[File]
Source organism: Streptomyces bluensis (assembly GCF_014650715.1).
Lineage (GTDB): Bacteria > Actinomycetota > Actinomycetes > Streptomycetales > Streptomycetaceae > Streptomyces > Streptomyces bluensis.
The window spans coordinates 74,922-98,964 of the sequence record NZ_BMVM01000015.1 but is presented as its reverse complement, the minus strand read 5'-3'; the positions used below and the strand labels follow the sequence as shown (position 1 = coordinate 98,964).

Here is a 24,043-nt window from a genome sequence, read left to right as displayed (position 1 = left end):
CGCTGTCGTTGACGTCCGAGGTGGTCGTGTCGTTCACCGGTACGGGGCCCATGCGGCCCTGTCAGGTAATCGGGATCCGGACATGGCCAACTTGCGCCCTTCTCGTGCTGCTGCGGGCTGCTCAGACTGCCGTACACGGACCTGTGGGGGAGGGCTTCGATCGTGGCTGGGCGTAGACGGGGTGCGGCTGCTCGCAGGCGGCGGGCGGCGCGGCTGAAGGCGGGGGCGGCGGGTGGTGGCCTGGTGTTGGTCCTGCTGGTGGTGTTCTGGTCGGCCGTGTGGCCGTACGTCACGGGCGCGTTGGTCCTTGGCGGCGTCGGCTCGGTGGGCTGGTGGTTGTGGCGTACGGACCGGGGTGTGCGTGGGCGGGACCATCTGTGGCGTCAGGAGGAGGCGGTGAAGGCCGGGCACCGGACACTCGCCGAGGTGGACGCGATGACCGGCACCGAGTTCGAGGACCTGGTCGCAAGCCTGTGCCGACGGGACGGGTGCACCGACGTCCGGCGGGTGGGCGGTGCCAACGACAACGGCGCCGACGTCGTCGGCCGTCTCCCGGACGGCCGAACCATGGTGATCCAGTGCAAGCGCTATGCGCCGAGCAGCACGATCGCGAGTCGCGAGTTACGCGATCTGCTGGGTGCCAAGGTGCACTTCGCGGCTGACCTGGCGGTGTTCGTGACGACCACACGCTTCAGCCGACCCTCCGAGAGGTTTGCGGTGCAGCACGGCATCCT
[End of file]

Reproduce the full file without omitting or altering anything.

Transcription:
Source organism: Streptomyces bluensis (assembly GCF_014650715.1).
Lineage (GTDB): Bacteria > Actinomycetota > Actinomycetes > Streptomycetales > Streptomycetaceae > Streptomyces > Streptomyces bluensis.
The window spans coordinates 74,922-98,964 of the sequence record NZ_BMVM01000015.1 but is presented as its reverse complement, the minus strand read 5'-3'; the positions used below and the strand labels follow the sequence as shown (position 1 = coordinate 98,964).

Here is a 24,043-nt window from a genome sequence, read left to right as displayed (position 1 = left end):
CGCTGTCGTTGACGTCCGAGGTGGTCGTGTCGTTCACCGGTACGGGGCCCATGCGGCCCTGTCAGGTAATCGGGATCCGGACATGGCCAACTTGCGCCCTTCTCGTGCTGCTGCGGGCTGCTCAGACTGCCGTACACGGACCTGTGGGGGAGGGCTTCGATCGTGGCTGGGCGTAGACGGGGTGCGGCTGCTCGCAGGCGGCGGGCGGCGCGGCTGAAGGCGGGGGCGGCGGGTGGTGGCCTGGTGTTGGTCCTGCTGGTGGTGTTCTGGTCGGCCGTGTGGCCGTACGTCACGGGCGCGTTGGTCCTTGGCGGCGTCGGCTCGGTGGGCTGGTGGTTGTGGCGTACGGACCGGGGTGTGCGTGGGCGGGACCATCTGTGGCGTCAGGAGGAGGCGGTGAAGGCCGGGCACCGGACACTCGCCGAGGTGGACGCGATGACCGGCACCGAGTTCGAGGACCTGGTCGCAAGCCTGTGCCGACGGGACGGGTGCACCGACGTCCGGCGGGTGGGCGGTGCCAACGACAACGGCGCCGACGTCGTCGGCCGTCTCCCGGACGGCCGAACCATGGTGATCCAGTGCAAGCGCTATGCGCCGAGCAGCACGATCGCGAGTCGCGAGTTACGCGATCTGCTGGGTGCCAAGGTGCACTTCGCGGCTGACCTGGCGGTGTTCGTGACGACCACACGCTTCAGCCGACCCTCCGAGAGGTTTGCGGTGCAGCACGGCATCCT